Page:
Keep Your Gifts


Happy post-Thanksgiving, pre-Christmas season! It’s full speed ahead from here on out people, so hold on to your Santa hats. I’ve lost count of how many “simplify the season” Advent reading plans or books I’ve seen this week. It seems like every year the stores come out with more “stuff” to help us simplify. It’s kind of ironic.

I thought I’d share a little excerpt from an amazing book I’ve been reading by David and Jason Benham called Living Among Lions; How To Thrive Like Daniel In Today’s Babylon. The kids and I have taken our time in this book, we’ve been reading bits and pieces since the summer, and I find I keep returning again and again to it as we navigate our way upstream in a world that wants to carry us downstream with the masses. If you’ve never studied Daniel in-depth, this is a great place to start. The parallels between his life in Babylon and our current culture of crazy are amazing. I’m fascinated by the ability he had to know and hold on to his identity in a world turned upside-down. As we plunge head first into the season of gifting and buying and just general ‘wanting’, I thought I’d share this:

“Then Daniel answered and said before the king, “Keep your gifts for yourself or give your rewards to someone else.” Daniel 5:17
Daniels friends let it be known that the God of heaven was their King. Daniel himself kept his windows open and prayed in defiance of a king’s decree. Later in his life, Daniel refused the king’s gifts because his faithfulness to God didn’t have a price. He refused to be bought.
By gifts we mean the goodies of the world that stand in the way of the greatness of God’s kingdom. They come in any form of fame, fortune, or promotion promised by getting along with the world.
Daniels life didn’t have a price tag. His services weren’t for sale. No amount of worldly gifts for kingly accolades could deter him from his mission. He was a man of deep conviction, dedicated commitment, and undeniable courage; the grace of heaven was far more important to him than gifts of men.”

How are you ‘getting along with the world?’ Some of us are in deep. Most of us could probably stand to take a step back and think about it. Sometimes we need to tell the world, “keep your gifts.” This is the time of year where we have all the ‘stuff’ on our minds. We need to buy, we want to receive, the circle of ‘stuff’ is in full swing. In yesterdays mail, I received no less than ten shiny catalogues full of tempting things promising me nothing short of Christmas bliss if I would just place my order. All those things are great – until they aren’t. I think we’ve all been there when those scales tip in the other direction. The mall one week before Christmas. The credit card we should never have maxed out. The comparisons we make when someone else has what we want.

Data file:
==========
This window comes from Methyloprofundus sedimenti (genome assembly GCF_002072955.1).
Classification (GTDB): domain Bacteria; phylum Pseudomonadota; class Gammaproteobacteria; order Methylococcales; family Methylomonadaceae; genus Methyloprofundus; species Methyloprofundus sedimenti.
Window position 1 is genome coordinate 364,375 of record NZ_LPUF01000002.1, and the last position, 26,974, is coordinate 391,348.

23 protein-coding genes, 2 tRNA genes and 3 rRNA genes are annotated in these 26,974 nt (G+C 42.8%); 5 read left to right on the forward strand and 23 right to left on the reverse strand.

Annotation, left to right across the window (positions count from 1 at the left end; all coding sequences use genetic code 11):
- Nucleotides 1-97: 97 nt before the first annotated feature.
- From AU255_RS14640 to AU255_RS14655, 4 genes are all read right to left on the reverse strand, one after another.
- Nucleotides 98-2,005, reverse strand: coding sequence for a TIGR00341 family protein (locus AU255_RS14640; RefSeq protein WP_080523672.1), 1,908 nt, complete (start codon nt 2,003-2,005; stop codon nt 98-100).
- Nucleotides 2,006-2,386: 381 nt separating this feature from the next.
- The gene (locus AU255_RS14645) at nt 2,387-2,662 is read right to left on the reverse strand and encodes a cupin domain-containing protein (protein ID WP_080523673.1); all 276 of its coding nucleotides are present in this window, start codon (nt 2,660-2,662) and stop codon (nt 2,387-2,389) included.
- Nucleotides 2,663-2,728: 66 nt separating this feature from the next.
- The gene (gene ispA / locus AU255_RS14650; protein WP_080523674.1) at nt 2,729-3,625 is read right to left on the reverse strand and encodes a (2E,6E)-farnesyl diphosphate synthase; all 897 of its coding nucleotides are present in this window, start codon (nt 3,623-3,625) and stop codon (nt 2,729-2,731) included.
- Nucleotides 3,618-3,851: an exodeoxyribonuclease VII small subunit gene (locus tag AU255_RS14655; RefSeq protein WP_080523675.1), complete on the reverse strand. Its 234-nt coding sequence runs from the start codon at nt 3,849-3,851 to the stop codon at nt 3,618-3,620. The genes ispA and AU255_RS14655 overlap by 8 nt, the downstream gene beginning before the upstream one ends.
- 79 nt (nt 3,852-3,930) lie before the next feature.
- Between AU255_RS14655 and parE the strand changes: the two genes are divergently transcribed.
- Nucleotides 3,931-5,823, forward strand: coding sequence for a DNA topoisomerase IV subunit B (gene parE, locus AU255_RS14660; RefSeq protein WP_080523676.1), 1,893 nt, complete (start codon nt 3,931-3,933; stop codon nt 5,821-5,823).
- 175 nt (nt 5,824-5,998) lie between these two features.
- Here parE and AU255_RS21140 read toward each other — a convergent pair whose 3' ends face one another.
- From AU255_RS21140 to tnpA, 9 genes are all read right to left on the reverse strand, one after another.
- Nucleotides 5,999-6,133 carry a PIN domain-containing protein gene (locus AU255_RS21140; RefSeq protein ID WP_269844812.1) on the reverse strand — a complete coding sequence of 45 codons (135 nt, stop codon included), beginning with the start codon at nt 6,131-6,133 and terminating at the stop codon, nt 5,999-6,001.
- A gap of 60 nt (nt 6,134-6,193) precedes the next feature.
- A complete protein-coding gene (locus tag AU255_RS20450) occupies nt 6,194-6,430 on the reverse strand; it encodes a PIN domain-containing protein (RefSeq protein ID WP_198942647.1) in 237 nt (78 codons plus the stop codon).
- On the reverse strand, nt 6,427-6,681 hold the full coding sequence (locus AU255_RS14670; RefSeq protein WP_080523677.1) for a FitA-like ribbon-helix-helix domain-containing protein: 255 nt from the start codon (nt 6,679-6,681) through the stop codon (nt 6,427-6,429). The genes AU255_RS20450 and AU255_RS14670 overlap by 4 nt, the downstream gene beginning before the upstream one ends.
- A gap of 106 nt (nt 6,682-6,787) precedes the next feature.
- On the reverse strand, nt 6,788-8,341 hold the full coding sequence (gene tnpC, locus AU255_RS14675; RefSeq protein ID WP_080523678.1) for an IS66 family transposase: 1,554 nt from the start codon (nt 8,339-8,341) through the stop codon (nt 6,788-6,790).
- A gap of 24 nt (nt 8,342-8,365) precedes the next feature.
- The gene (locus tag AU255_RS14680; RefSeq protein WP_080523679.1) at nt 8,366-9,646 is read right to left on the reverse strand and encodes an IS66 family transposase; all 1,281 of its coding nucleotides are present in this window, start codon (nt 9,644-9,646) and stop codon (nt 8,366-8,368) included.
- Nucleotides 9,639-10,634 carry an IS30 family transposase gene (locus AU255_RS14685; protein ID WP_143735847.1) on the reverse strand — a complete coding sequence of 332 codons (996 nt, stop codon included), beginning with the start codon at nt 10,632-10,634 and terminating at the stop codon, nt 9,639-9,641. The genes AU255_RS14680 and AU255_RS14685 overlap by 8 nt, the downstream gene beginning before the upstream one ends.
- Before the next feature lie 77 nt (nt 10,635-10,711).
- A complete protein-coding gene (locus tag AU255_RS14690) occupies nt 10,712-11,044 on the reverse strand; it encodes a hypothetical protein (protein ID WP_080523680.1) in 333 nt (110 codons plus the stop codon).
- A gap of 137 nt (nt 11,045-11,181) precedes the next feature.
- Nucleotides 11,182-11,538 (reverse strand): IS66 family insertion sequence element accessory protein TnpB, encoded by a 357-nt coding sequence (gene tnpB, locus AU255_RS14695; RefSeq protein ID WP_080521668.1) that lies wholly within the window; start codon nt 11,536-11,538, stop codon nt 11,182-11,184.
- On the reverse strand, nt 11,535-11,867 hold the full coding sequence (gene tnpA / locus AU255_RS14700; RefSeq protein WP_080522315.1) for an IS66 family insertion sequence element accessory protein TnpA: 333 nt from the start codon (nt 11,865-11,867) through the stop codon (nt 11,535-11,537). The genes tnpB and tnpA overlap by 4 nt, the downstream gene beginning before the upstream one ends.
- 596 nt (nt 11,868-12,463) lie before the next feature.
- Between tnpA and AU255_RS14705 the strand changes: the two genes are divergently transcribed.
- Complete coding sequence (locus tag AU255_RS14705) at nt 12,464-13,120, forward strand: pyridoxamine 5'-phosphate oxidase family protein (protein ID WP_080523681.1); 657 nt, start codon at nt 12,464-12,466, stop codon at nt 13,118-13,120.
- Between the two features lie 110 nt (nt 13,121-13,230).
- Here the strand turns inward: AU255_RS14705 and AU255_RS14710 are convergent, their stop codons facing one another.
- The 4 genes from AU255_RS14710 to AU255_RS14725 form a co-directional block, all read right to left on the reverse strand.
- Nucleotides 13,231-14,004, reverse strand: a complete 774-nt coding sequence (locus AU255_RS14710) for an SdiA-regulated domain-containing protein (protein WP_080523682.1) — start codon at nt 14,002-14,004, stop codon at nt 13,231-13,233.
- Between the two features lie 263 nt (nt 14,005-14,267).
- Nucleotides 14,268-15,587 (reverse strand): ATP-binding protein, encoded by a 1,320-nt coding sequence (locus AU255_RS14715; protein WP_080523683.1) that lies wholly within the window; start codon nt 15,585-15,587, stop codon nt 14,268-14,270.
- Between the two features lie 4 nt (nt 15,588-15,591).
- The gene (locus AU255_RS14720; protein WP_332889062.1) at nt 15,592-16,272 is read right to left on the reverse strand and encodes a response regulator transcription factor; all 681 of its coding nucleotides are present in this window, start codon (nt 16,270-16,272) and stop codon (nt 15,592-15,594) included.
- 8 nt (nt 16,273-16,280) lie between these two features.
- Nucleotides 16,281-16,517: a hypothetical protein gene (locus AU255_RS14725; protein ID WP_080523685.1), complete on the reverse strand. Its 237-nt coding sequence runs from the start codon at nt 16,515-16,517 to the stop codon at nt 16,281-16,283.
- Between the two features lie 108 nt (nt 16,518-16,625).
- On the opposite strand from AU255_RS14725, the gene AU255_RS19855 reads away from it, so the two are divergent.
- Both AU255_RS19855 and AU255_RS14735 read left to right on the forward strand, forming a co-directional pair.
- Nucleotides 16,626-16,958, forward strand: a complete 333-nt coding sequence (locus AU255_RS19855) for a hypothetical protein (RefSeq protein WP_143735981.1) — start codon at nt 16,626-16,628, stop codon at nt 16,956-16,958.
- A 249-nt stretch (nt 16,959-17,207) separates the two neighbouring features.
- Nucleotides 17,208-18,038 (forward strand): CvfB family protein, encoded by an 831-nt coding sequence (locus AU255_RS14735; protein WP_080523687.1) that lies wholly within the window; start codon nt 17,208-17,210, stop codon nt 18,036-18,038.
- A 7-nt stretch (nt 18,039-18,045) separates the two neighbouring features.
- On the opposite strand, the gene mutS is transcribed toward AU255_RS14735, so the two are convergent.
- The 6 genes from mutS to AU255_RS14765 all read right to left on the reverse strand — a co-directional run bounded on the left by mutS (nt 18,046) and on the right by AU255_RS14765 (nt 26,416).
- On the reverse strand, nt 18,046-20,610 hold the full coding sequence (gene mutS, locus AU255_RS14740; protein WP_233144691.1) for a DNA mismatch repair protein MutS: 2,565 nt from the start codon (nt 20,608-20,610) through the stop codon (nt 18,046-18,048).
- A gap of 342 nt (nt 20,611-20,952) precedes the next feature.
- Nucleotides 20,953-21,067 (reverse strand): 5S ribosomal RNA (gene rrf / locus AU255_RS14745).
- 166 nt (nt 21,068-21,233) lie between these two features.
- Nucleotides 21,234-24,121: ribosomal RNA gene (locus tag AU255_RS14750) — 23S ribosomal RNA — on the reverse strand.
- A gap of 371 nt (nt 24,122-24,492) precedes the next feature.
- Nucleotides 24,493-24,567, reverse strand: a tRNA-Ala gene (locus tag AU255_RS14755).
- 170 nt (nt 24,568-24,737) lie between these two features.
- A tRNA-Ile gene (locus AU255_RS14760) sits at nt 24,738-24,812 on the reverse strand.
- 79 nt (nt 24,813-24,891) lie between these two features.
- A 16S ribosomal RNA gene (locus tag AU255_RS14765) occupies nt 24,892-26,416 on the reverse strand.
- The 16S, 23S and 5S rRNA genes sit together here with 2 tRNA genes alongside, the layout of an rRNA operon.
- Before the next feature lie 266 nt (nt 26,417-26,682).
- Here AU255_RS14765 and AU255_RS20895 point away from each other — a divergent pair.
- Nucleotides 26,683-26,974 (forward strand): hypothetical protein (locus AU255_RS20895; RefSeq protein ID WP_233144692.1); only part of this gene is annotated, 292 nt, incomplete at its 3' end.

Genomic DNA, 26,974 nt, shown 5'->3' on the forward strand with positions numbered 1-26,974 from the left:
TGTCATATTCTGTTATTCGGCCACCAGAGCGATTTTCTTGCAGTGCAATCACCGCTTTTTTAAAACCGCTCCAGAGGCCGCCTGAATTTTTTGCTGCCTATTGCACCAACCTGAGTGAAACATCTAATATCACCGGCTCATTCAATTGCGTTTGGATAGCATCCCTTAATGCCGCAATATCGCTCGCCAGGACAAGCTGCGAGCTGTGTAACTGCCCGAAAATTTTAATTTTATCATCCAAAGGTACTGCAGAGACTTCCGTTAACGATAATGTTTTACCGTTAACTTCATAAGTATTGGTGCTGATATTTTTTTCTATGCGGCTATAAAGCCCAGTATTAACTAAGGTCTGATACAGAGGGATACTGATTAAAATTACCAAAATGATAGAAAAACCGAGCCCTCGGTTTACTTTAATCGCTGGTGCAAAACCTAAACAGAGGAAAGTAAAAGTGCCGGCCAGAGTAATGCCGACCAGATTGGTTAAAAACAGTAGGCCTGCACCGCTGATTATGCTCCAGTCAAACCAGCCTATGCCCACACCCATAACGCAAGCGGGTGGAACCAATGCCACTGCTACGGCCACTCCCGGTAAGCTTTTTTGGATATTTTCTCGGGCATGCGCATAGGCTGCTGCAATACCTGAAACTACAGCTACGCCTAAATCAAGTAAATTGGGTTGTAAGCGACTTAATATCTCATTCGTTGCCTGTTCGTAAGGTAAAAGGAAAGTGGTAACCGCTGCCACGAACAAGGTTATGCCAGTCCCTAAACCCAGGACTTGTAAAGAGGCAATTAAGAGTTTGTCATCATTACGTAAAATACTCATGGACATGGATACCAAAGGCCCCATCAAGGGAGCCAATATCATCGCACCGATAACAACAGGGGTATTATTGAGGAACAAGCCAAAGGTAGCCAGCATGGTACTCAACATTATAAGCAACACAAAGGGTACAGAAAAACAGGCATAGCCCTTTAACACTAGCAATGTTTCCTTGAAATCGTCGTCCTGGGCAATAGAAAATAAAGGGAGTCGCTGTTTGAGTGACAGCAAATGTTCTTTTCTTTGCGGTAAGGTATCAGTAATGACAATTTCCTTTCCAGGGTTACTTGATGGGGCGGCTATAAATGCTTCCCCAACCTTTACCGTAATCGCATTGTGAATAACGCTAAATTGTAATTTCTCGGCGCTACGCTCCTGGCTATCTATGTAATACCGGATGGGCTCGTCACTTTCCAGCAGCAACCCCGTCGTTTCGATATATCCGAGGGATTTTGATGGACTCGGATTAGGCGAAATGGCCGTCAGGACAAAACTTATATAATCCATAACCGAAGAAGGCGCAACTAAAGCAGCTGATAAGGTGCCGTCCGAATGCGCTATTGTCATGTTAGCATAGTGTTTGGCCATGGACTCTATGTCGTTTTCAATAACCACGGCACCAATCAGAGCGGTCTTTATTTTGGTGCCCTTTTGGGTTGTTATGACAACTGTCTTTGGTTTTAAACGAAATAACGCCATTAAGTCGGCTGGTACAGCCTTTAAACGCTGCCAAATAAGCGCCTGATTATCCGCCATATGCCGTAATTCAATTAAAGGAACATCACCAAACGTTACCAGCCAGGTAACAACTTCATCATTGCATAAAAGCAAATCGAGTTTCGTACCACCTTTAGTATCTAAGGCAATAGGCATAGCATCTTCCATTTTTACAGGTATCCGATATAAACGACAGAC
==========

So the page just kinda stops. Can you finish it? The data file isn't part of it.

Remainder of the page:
The thing I love about Daniel and his friends is that they were able to live and actually thrive in a world that was hostile to them at every turn. They never compromised with Babylon. They never idolized their gifts. There was a stubbornness about them that we would do well to have today – not in a hardness of heart/unkind way, but in a full surrender to what God wants over what the world says we need.

In this season of fancy packaging and gifts galore, lets take some time to evaluate just what we are seeking after. Contrary to popular belief, none of us really need the gifts from the mall as much as we need the security Jesus brings us. It’s almost cliche and that’s a sad thing, but can we please reel it in a bit starting in our own homes? No amount of shiny things, beauty treatments or perfectly decorated cookies is going to keep you sane or happy this season. The empty promises of the catalogues are just that. There are good gifts to be had and there are things we need to take a pass on.

Help us Jesus to value what is true and lasting over what compromises our heart and leaves us grasping for more.



“Much of Christianity is trying to make things fit logically that do not match what you are seeing in front of your face.”